AK: I’m curious about the choice for this story to revolve around these major injuries and near-deaths. What made you want to write about near-death experiences, and what do you think it is about those experiences that builds walls between the initiated and those who are not?
SB: The essential challenge faced by most of my characters is loneliness. Part of what makes loneliness compelling to me is how ubiquitous it is. We’re just as likely to feel lonely when we’re home alone as when we are out at a bar with our closest friends, on a date, or sitting at a meal with our family. This isn’t to say these experiences are all lonely all the time, but that no facet of life is immune to loneliness. Moreover, the source of one’s loneliness can be obvious or opaque, sometimes both. In this story I wanted to create a separation between the characters that is quite extreme, i.e., near-death experiences, and to explore how the loneliness felt by that sort of overt division relates to the other, more everyday divisions in Gwen’s life.
Regarding the near-death experiences, I liked the idea of someone seeing the “other side” and being terrified by it, because so often the narrative is one of enchantment or peace. Maybe this says something about my feelings toward the afterlife, but I think it is a foundationally overwhelming concept, even beyond the notions of heaven and hell. That’s why the characters’ descriptions of the edge do not read to us as bad in any traditional sense. Instead, they are struggling to find language that articulates something inarticulable. And that’s part of what makes the whole thing so awful, and lonely—this inability to truly convey what one has seen. The irony is that Gwen is suffering from a similar pain insofar as she can’t nail down language for her own life. In my mind, this compounds the sense of alienation she feels. In not having seen the afterlife, Gwen is refused any validation or commiseration for her emotional state.
AK: What do the nuts and bolts of your writing process look like? Do you have any formal process for keeping notes and tracking ideas, and how do you know when an idea is ready to become a story?
SB: For better and worse, I’m incredibly loyal to routine. Depending on my work schedule, I write at the same café, at the same time, three or four days a week. Typically I’ll work for two to three hours. This happens in the morning, with an occasional burst of editing later in the afternoon. I’ve accepted that I’m a slow writer, and that a good day often yields less than a page, with the occasional anomaly (joyous every time) when I’m able to produce more. Part of this slowness has to do with my inability to not edit the few pages prior to wherever I am. Some people push against this approach, but it’s how I get back into the present scene, and also tends to make for tighter drafts.
I’ve always wished I were someone who wrote by hand, but my handwriting is so ugly that I would never be able to stand it, so a laptop it is. I keep a note in my phone with ideas for stories, and another note that’s specifically for my novel, but both lists are quite short at the moment. Similar to my approach to character, I’ve learned that the fastest way for me to steal the wind from a project’s sails is to outline exactly where it’s headed. I typically have four or five plot points that I expect to occur, and I’ll use those as guides, but most often I’m trying to build the story in the most organic way possible. Sometimes this works, other times it fails.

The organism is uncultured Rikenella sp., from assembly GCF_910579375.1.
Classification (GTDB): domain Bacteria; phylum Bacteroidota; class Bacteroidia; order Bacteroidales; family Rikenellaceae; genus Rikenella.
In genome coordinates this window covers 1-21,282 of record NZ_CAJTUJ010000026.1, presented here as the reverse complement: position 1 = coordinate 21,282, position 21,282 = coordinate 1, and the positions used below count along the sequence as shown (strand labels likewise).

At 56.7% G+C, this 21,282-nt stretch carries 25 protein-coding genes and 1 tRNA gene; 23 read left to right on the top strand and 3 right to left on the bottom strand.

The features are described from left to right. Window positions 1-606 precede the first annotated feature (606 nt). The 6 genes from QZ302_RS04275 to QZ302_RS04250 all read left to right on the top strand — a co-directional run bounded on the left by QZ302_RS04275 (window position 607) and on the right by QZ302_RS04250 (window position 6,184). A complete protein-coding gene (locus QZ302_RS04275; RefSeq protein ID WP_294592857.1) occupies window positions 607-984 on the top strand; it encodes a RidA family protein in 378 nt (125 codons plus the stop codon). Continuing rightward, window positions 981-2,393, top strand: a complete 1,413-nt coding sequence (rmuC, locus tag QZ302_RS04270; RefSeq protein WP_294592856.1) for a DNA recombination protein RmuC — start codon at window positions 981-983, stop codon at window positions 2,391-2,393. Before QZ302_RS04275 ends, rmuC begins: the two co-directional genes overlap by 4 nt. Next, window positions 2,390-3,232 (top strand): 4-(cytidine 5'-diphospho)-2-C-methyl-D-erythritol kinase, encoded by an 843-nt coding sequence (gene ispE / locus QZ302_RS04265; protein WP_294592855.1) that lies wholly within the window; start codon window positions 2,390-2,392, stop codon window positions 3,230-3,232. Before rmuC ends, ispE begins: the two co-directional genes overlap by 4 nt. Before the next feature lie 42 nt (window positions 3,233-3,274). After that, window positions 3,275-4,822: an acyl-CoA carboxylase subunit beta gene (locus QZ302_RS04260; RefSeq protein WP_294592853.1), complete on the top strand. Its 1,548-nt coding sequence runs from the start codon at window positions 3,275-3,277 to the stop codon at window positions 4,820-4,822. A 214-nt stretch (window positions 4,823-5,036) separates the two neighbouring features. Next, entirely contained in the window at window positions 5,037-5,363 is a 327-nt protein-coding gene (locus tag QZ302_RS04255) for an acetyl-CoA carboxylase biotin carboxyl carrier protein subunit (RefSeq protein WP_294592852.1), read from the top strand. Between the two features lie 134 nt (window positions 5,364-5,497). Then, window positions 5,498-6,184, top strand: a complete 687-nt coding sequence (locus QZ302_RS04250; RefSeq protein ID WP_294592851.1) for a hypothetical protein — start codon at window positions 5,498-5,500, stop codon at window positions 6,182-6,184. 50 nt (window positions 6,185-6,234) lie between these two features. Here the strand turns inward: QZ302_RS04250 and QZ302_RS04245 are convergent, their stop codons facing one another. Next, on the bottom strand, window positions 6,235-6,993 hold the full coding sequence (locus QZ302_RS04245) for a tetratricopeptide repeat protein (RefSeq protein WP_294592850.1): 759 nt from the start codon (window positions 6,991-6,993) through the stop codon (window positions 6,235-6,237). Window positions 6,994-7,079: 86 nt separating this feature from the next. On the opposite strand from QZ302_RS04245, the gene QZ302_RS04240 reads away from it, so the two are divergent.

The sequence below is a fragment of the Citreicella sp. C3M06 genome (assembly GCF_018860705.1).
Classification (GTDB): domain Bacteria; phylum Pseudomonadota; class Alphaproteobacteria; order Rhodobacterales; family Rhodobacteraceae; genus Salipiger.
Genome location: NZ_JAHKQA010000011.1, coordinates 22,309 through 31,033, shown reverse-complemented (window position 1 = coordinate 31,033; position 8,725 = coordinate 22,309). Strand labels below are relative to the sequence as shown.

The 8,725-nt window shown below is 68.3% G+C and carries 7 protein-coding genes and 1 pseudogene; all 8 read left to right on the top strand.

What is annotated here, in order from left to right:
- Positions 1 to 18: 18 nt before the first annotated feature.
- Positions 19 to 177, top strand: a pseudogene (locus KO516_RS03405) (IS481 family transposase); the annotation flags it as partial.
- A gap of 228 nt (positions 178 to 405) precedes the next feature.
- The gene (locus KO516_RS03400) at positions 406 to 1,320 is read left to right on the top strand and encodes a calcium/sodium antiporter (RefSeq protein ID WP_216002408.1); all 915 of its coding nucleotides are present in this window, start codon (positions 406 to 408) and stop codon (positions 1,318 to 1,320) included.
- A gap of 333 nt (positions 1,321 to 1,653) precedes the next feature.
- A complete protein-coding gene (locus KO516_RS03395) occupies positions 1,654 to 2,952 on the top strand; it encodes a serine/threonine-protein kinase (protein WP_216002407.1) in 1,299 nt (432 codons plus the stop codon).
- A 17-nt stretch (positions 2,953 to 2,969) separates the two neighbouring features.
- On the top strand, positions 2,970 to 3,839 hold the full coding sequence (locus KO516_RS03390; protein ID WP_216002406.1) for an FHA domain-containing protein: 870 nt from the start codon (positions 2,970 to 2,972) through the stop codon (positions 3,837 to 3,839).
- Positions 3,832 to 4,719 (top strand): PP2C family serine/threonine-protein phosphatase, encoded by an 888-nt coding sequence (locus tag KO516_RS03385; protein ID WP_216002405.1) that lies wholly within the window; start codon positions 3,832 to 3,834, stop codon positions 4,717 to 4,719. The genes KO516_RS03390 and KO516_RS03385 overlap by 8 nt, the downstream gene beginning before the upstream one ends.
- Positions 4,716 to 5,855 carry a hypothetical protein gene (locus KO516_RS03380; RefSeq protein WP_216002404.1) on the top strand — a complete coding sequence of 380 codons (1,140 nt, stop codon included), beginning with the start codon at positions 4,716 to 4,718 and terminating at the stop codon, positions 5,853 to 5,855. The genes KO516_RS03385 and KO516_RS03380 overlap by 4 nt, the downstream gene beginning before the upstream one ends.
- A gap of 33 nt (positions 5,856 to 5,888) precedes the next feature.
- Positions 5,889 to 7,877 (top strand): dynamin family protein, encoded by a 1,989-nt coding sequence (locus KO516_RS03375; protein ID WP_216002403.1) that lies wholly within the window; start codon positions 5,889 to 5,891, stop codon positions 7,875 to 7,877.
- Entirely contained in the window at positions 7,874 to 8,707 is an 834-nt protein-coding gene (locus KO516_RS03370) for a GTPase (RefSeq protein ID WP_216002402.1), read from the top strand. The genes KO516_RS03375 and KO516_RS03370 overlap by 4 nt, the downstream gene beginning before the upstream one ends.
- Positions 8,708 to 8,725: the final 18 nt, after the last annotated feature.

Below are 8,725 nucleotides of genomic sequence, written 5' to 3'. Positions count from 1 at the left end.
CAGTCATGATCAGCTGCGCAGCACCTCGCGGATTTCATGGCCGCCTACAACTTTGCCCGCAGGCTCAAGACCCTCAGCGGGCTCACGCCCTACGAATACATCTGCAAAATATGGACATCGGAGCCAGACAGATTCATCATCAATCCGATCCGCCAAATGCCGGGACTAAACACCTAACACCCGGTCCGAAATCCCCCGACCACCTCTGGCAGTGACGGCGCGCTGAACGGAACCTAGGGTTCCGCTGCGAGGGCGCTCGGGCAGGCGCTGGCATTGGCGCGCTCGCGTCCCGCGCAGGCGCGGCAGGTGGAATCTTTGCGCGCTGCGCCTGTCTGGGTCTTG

I wish I had a clear way of knowing when an idea can become a story! When I’m writing short stories, I typically have five or six false starts before landing on an idea that sticks. The measure, maybe, is when the narrative begins to unfold without so much tugging on my end.
AK: I believe I’ve seen on social media that you have recently completed a novel, and I know that you have had a number of other publications over the past few months. Is there anything else that you’re especially excited to be working on at the moment? And, perhaps unrelatedly, who and what are you reading when you aren’t working on that?
SB: Right now I’m working on my second novel titled The Disappointment. I don’t have a great logline, but have been messily describing it as a combination of Shirley Jackson and Garth Greenwell. In the broadest strokes, it is about a couple who go on a doom-fated vacation while trying to escape their respective grief states. I’m trying to strike an even balance between literary realism and absurdism, not dissimilar to “Kingdom.” Some of the topics I’m exploring are ambition, failure, art, loyalty, and conflicting types of loss. But it’s also funny. (I think.)
This year I’m trying to read more nonfiction, because I’m very biased toward fiction and poetry. I began 2022 with Sarah Schulman’s Let the Record Show, a brilliant and epic history of ACT UP New York, and recently read and enjoyed One Friday in April by Donald Antrim. In my bag currently is Claire-Louise Bennett’s forthcoming novel, Checkout 19, which has been mind-bogglingly good so far. And here are a few more books I’ve admired recently, some of which are forthcoming this year: Trust by Hernan Diaz, Revenge of the Scapegoat by Caren Beilin, The White Dress by Nathalie Léger, Time Is a Mother by Ocean Vuong, Registers of Illuminated Villages by Tarfia Faizullah, and Who Will Pay Reparations on My Soul? by Jesse McCarthy.
Andrew Kane, a longtime fiction reader for NER, has work published or forthcoming in Cimarron Review, Puerto del Sol online, The MacGuffin, The Normal School, The Rumpus, and elsewhere. A former senior writer for NPR’s Ask Me Another, he is currently earning his MSW at New York University.